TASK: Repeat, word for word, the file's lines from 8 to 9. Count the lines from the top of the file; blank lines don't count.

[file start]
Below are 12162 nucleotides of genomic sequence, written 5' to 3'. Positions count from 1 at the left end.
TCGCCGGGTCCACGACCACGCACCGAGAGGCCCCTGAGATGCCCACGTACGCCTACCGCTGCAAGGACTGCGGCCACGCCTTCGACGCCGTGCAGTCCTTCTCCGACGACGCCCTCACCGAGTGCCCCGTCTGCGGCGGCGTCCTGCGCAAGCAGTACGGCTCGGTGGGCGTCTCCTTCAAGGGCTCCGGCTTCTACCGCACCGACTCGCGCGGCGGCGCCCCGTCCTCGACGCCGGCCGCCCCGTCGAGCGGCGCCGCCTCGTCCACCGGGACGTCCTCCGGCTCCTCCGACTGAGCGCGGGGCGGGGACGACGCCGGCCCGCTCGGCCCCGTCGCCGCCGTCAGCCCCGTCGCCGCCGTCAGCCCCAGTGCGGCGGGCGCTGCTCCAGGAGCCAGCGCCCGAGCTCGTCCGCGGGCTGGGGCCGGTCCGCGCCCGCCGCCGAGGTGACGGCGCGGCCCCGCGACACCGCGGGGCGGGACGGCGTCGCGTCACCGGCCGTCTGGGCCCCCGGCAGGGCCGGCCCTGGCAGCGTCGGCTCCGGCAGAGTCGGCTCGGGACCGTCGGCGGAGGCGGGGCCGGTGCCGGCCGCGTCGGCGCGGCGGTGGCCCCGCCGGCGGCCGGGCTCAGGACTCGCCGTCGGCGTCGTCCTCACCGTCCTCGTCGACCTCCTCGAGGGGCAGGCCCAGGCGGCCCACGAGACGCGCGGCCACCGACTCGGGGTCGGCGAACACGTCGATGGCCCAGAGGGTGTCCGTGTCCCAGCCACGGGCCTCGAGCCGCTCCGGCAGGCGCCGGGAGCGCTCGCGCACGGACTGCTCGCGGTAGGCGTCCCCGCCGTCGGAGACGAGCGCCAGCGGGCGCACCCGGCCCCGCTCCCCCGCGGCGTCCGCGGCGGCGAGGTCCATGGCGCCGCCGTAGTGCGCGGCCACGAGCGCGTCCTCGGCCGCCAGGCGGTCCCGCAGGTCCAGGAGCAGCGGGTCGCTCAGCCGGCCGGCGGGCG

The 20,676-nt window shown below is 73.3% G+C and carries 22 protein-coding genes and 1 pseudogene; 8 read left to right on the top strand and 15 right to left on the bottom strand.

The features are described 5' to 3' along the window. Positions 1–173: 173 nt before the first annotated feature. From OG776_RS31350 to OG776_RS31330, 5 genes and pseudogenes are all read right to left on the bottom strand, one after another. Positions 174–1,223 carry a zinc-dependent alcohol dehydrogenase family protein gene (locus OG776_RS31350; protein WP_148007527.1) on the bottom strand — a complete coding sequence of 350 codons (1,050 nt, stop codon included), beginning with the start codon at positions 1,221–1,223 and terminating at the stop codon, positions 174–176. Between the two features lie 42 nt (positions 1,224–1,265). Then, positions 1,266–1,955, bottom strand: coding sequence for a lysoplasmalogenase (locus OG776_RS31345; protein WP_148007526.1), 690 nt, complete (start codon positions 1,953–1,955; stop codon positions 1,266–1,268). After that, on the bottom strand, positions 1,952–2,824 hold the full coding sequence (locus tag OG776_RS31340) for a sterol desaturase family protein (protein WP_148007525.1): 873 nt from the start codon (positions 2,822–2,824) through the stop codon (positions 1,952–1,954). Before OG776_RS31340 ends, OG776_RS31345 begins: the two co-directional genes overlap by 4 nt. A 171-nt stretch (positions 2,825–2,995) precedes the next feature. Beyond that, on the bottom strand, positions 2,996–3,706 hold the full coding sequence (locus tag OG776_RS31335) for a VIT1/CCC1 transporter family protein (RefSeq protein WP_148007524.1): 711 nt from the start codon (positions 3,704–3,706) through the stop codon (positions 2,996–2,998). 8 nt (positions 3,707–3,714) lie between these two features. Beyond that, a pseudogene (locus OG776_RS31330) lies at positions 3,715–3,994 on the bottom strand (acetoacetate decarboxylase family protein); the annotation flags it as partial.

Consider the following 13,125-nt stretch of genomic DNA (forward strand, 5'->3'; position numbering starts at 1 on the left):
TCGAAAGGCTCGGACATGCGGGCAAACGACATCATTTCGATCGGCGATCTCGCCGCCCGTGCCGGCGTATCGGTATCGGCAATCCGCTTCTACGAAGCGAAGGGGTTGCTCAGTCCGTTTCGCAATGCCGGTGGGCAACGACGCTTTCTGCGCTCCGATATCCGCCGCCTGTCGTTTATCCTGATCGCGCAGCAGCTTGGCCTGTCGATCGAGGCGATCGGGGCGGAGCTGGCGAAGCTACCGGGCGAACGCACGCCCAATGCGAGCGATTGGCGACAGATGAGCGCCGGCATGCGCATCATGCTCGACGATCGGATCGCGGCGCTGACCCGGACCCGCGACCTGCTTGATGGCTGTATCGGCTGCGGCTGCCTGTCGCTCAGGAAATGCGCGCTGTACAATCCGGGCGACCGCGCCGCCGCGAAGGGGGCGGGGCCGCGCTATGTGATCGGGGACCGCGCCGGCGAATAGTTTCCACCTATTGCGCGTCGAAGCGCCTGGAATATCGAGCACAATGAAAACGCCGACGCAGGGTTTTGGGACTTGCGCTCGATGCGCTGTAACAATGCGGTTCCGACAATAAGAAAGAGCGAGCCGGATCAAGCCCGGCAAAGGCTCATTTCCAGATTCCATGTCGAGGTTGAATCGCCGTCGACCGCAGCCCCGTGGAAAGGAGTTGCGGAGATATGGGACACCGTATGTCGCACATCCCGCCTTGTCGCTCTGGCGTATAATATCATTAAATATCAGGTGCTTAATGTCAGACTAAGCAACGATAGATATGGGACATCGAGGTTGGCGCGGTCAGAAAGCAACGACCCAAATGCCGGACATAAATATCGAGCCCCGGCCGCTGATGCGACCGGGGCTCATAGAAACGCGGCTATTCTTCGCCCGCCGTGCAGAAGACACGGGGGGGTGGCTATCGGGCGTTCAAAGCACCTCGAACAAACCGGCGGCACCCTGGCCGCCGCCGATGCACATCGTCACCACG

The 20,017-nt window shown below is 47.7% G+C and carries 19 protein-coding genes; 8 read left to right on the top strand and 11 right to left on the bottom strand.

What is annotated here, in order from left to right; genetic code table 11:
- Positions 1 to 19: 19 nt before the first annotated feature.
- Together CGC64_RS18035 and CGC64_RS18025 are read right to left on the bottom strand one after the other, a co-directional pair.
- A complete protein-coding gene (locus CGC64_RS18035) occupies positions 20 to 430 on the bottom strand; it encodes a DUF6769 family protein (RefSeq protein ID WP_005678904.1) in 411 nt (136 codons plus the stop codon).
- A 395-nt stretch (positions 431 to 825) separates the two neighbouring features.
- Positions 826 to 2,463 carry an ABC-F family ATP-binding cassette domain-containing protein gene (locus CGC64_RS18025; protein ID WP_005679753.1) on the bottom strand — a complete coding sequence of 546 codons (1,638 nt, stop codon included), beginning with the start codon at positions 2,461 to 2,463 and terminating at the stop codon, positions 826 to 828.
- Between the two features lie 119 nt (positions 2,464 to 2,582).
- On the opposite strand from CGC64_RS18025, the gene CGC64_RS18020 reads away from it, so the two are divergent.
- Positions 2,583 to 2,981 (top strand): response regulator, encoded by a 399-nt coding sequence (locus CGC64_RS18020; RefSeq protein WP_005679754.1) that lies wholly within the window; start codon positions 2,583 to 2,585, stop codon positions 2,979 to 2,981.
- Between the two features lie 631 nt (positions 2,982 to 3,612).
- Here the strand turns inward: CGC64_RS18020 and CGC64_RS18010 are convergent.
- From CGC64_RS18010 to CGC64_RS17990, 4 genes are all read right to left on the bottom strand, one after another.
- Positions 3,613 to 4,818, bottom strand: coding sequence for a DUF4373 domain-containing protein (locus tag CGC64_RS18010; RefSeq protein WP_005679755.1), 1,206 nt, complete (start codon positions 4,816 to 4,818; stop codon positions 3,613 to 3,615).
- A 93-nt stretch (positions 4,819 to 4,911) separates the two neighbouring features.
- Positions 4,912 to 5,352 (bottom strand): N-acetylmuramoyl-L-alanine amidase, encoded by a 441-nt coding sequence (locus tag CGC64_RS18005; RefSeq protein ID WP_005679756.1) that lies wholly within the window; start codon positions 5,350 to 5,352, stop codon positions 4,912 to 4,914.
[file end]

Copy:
What is annotated here, in order from left to right; genetic code table 11:
- Positions 1 to 19: 19 nt before the first annotated feature.